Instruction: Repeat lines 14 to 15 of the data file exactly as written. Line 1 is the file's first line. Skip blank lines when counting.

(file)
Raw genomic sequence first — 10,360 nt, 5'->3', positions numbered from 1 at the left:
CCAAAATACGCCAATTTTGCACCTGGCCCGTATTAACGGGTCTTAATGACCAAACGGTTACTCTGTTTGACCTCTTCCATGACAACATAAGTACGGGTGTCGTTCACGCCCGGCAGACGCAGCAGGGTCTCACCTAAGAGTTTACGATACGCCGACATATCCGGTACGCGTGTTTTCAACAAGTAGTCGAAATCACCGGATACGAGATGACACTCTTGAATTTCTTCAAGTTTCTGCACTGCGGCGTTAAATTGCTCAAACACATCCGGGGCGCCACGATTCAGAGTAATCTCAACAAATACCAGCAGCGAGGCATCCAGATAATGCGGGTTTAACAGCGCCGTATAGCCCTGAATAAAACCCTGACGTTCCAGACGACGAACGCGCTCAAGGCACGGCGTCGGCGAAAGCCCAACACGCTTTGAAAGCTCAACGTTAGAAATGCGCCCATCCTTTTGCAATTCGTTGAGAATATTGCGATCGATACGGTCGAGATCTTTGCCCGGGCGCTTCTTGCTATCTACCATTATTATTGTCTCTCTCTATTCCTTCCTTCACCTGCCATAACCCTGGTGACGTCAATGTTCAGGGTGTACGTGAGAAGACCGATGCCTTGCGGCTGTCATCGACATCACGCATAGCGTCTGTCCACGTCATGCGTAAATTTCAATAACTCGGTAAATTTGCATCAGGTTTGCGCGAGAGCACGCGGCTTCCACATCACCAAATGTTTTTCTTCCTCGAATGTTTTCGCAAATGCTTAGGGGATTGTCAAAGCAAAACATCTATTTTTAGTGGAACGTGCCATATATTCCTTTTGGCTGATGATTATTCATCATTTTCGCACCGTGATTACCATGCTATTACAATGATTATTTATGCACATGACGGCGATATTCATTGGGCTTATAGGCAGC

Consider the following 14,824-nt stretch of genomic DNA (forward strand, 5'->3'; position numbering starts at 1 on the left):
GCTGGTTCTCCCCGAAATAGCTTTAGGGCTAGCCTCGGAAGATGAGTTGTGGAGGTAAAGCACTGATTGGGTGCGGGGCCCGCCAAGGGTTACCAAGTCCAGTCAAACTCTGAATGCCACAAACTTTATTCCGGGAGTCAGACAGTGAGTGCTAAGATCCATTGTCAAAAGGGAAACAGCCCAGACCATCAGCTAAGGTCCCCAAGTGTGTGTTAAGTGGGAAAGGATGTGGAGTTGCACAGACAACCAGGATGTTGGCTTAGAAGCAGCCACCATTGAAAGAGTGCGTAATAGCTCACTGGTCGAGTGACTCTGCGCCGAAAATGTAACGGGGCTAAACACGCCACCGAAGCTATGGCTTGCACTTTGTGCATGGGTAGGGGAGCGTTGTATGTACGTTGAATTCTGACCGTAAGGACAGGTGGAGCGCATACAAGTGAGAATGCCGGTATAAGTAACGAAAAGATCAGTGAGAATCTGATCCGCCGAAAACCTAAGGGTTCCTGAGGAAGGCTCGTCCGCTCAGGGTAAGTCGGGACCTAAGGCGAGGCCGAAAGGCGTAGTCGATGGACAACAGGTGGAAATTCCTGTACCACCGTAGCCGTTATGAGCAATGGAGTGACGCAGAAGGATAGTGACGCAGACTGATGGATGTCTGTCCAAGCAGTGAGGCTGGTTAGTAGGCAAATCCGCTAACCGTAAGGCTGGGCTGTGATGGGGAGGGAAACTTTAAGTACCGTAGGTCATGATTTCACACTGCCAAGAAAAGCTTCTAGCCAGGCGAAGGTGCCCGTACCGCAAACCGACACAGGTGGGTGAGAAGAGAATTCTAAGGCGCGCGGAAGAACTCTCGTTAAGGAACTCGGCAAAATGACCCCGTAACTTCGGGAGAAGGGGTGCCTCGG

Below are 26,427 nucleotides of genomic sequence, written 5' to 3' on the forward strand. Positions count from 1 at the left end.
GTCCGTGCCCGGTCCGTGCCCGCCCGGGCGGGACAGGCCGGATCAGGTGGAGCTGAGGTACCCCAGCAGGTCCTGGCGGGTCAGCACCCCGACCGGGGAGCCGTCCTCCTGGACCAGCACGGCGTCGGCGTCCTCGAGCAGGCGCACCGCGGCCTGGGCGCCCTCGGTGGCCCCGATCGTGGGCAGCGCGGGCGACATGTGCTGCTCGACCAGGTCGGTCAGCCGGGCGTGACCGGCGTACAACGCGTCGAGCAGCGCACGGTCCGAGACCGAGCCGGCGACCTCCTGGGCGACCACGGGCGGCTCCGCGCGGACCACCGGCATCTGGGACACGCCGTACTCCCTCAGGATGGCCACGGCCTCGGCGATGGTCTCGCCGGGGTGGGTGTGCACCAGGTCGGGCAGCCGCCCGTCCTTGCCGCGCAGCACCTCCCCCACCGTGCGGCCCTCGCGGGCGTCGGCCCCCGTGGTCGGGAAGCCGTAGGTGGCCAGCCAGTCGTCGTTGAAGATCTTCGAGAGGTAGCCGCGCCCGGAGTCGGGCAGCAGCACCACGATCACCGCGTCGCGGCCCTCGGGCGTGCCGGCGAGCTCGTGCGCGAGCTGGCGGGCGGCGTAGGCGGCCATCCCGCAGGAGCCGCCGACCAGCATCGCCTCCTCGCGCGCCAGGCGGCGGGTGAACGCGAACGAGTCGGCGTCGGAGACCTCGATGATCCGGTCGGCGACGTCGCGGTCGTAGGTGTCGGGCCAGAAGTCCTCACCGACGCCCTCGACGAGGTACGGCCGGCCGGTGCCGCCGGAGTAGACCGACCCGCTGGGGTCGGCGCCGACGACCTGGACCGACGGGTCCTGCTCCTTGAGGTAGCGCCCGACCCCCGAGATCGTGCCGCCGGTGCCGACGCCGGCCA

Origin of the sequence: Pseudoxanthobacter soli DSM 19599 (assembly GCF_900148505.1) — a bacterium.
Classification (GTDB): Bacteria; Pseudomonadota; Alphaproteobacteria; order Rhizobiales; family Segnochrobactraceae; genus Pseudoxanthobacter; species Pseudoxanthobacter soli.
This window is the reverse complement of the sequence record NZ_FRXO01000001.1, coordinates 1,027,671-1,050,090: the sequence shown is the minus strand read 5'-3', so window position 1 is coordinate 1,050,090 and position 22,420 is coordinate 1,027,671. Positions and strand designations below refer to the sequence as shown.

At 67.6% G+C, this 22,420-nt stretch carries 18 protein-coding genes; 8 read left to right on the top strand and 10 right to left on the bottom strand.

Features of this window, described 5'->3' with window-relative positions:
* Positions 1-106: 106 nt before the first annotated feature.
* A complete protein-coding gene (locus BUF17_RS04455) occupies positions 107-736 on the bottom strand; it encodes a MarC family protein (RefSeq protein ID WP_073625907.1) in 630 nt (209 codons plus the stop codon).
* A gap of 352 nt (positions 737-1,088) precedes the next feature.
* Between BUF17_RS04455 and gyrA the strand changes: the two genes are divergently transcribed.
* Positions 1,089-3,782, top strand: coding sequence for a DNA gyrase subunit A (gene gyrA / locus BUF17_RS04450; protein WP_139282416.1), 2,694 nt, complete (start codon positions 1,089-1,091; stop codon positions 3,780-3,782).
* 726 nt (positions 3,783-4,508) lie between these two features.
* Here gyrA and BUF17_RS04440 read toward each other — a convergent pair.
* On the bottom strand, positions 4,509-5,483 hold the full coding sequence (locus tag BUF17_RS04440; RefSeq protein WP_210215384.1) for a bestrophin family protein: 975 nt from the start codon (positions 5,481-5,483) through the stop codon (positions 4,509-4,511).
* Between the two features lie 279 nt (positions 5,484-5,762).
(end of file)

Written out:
* A gap of 352 nt (positions 737-1,088) precedes the next feature.
* Between BUF17_RS04455 and gyrA the strand changes: the two genes are divergently transcribed.